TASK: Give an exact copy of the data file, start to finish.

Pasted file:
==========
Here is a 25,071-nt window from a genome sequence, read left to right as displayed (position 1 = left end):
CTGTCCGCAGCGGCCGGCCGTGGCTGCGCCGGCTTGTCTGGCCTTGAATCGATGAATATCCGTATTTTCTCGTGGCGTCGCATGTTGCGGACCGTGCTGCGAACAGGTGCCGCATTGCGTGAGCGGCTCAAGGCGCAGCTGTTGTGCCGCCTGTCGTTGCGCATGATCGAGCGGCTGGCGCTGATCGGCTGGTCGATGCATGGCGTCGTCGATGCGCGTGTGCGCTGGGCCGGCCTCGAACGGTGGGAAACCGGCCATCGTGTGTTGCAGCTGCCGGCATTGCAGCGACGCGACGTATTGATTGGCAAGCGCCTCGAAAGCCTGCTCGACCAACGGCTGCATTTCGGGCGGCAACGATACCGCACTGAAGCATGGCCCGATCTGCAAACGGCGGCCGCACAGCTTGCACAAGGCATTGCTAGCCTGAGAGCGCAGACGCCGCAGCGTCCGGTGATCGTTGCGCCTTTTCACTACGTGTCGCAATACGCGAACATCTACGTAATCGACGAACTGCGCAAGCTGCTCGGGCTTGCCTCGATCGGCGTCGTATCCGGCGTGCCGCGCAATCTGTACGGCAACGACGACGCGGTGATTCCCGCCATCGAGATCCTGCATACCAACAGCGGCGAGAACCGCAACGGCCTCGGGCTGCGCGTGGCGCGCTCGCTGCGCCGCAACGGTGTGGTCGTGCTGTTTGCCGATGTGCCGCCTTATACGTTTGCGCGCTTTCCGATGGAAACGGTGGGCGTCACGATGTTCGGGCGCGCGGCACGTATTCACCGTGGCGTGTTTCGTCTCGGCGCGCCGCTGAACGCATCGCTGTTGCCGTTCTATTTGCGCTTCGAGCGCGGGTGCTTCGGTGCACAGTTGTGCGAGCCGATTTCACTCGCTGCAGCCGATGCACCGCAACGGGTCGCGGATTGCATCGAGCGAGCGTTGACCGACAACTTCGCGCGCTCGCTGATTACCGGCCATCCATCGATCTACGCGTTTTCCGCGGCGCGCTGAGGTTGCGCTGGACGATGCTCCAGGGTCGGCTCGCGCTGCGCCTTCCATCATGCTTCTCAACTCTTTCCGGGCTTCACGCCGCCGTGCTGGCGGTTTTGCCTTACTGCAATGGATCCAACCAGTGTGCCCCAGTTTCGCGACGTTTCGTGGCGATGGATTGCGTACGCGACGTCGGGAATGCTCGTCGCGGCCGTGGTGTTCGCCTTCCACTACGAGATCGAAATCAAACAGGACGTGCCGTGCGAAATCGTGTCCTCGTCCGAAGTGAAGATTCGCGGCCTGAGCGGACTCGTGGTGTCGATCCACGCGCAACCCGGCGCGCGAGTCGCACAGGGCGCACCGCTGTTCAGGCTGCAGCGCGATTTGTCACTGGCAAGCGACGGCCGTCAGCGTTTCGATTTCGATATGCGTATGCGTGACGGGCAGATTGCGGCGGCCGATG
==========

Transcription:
Here is a 25,071-nt window from a genome sequence, read left to right as displayed (position 1 = left end):
CTGTCCGCAGCGGCCGGCCGTGGCTGCGCCGGCTTGTCTGGCCTTGAATCGATGAATATCCGTATTTTCTCGTGGCGTCGCATGTTGCGGACCGTGCTGCGAACAGGTGCCGCATTGCGTGAGCGGCTCAAGGCGCAGCTGTTGTGCCGCCTGTCGTTGCGCATGATCGAGCGGCTGGCGCTGATCGGCTGGTCGATGCATGGCGTCGTCGATGCGCGTGTGCGCTGGGCCGGCCTCGAACGGTGGGAAACCGGCCATCGTGTGTTGCAGCTGCCGGCATTGCAGCGACGCGACGTATTGATTGGCAAGCGCCTCGAAAGCCTGCTCGACCAACGGCTGCATTTCGGGCGGCAACGATACCGCACTGAAGCATGGCCCGATCTGCAAACGGCGGCCGCACAGCTTGCACAAGGCATTGCTAGCCTGAGAGCGCAGACGCCGCAGCGTCCGGTGATCGTTGCGCCTTTTCACTACGTGTCGCAATACGCGAACATCTACGTAATCGACGAACTGCGCAAGCTGCTCGGGCTTGCCTCGATCGGCGTCGTATCCGGCGTGCCGCGCAATCTGTACGGCAACGACGACGCGGTGATTCCCGCCATCGAGATCCTGCATACCAACAGCGGCGAGAACCGCAACGGCCTCGGGCTGCGCGTGGCGCGCTCGCTGCGCCGCAACGGTGTGGTCGTGCTGTTTGCCGATGTGCCGCCTTATACGTTTGCGCGCTTTCCGATGGAAACGGTGGGCGTCACGATGTTCGGGCGCGCGGCACGTATTCACCGTGGCGTGTTTCGTCTCGGCGCGCCGCTGAACGCATCGCTGTTGCCGTTCTATTTGCGCTTCGAGCGCGGGTGCTTCGGTGCACAGTTGTGCGAGCCGATTTCACTCGCTGCAGCCGATGCACCGCAACGGGTCGCGGATTGCATCGAGCGAGCGTTGACCGACAACTTCGCGCGCTCGCTGATTACCGGCCATCCATCGATCTACGCGTTTTCCGCGGCGCGCTGAGGTTGCGCTGGACGATGCTCCAGGGTCGGCTCGCGCTGCGCCTTCCATCATGCTTCTCAACTCTTTCCGGGCTTCACGCCGCCGTGCTGGCGGTTTTGCCTTACTGCAATGGATCCAACCAGTGTGCCCCAGTTTCGCGACGTTTCGTGGCGATGGATTGCGTACGCGACGTCGGGAATGCTCGTCGCGGCCGTGGTGTTCGCCTTCCACTACGAGATCGAAATCAAACAGGACGTGCCGTGCGAAATCGTGTCCTCGTCCGAAGTGAAGATTCGCGGCCTGAGCGGACTCGTGGTGTCGATCCACGCGCAACCCGGCGCGCGAGTCGCACAGGGCGCACCGCTGTTCAGGCTGCAGCGCGATTTGTCACTGGCAAGCGACGGCCGTCAGCGTTTCGATTTCGATATGCGTATGCGTGACGGGCAGATTGCGGCGGCCGATG